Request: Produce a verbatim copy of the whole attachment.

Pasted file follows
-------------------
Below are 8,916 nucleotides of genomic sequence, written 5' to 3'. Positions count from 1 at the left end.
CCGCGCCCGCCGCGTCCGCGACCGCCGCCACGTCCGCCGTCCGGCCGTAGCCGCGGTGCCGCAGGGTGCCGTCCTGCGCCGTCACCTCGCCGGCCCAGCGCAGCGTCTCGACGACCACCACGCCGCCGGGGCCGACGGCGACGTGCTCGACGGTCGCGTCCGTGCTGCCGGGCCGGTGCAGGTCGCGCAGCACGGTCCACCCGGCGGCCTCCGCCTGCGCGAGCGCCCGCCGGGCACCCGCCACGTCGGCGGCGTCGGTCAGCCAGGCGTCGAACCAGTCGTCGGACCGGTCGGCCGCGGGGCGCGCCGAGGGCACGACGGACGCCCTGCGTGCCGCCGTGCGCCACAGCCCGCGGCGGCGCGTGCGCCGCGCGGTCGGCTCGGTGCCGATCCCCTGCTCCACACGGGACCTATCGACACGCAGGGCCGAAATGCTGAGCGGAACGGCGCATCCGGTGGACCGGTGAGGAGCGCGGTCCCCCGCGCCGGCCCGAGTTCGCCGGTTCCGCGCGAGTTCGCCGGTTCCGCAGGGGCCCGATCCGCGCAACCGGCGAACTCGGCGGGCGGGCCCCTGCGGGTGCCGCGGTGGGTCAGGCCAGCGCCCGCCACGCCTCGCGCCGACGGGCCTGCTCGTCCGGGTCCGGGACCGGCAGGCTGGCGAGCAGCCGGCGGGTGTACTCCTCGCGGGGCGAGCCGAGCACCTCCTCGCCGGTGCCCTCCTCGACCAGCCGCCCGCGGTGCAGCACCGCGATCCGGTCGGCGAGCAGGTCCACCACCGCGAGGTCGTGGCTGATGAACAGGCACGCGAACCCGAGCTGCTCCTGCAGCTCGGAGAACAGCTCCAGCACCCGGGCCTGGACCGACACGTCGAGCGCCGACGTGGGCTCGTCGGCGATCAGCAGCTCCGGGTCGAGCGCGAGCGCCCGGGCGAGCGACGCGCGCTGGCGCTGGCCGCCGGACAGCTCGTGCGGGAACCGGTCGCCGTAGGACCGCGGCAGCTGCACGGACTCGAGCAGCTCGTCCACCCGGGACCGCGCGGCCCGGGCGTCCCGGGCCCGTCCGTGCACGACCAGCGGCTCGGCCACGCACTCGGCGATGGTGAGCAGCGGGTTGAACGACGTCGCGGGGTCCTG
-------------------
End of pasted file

Below are 8,916 nucleotides of genomic sequence, written 5' to 3'. Positions count from 1 at the left end.
CCGCGCCCGCCGCGTCCGCGACCGCCGCCACGTCCGCCGTCCGGCCGTAGCCGCGGTGCCGCAGGGTGCCGTCCTGCGCCGTCACCTCGCCGGCCCAGCGCAGCGTCTCGACGACCACCACGCCGCCGGGGCCGACGGCGACGTGCTCGACGGTCGCGTCCGTGCTGCCGGGCCGGTGCAGGTCGCGCAGCACGGTCCACCCGGCGGCCTCCGCCTGCGCGAGCGCCCGCCGGGCACCCGCCACGTCGGCGGCGTCGGTCAGCCAGGCGTCGAACCAGTCGTCGGACCGGTCGGCCGCGGGGCGCGCCGAGGGCACGACGGACGCCCTGCGTGCCGCCGTGCGCCACAGCCCGCGGCGGCGCGTGCGCCGCGCGGTCGGCTCGGTGCCGATCCCCTGCTCCACACGGGACCTATCGACACGCAGGGCCGAAATGCTGAGCGGAACGGCGCATCCGGTGGACCGGTGAGGAGCGCGGTCCCCCGCGCCGGCCCGAGTTCGCCGGTTCCGCGCGAGTTCGCCGGTTCCGCAGGGGCCCGATCCGCGCAACCGGCGAACTCGGCGGGCGGGCCCCTGCGGGTGCCGCGGTGGGTCAGGCCAGCGCCCGCCACGCCTCGCGCCGACGGGCCTGCTCGTCCGGGTCCGGGACCGGCAGGCTGGCGAGCAGCCGGCGGGTGTACTCCTCGCGGGGCGAGCCGAGCACCTCCTCGCCGGTGCCCTCCTCGACCAGCCGCCCGCGGTGCAGCACCGCGATCCGGTCGGCGAGCAGGTCCACCACCGCGAGGTCGTGGCTGATGAACAGGCACGCGAACCCGAGCTGCTCCTGCAGCTCGGAGAACAGCTCCAGCACCCGGGCCTGGACCGACACGTCGAGCGCCGACGTGGGCTCGTCGGCGATCAGCAGCTCCGGGTCGAGCGCGAGCGCCCGGGCGAGCGACGCGCGCTGGCGCTGGCCGCCGGACAGCTCGTGCGGGAACCGGTCGCCGTAGGACCGCGGCAGCTGCACGGACTCGAGCAGCTCGTCCACCCGGGACCGCGCGGCCCGGGCGTCCCGGGCCCGTCCGTGCACGACCAGCGGCTCGGCCACGCACTCGGCGATGGTGAGCAGCGGGTTGAACGACGTCGCGGGGTCCTG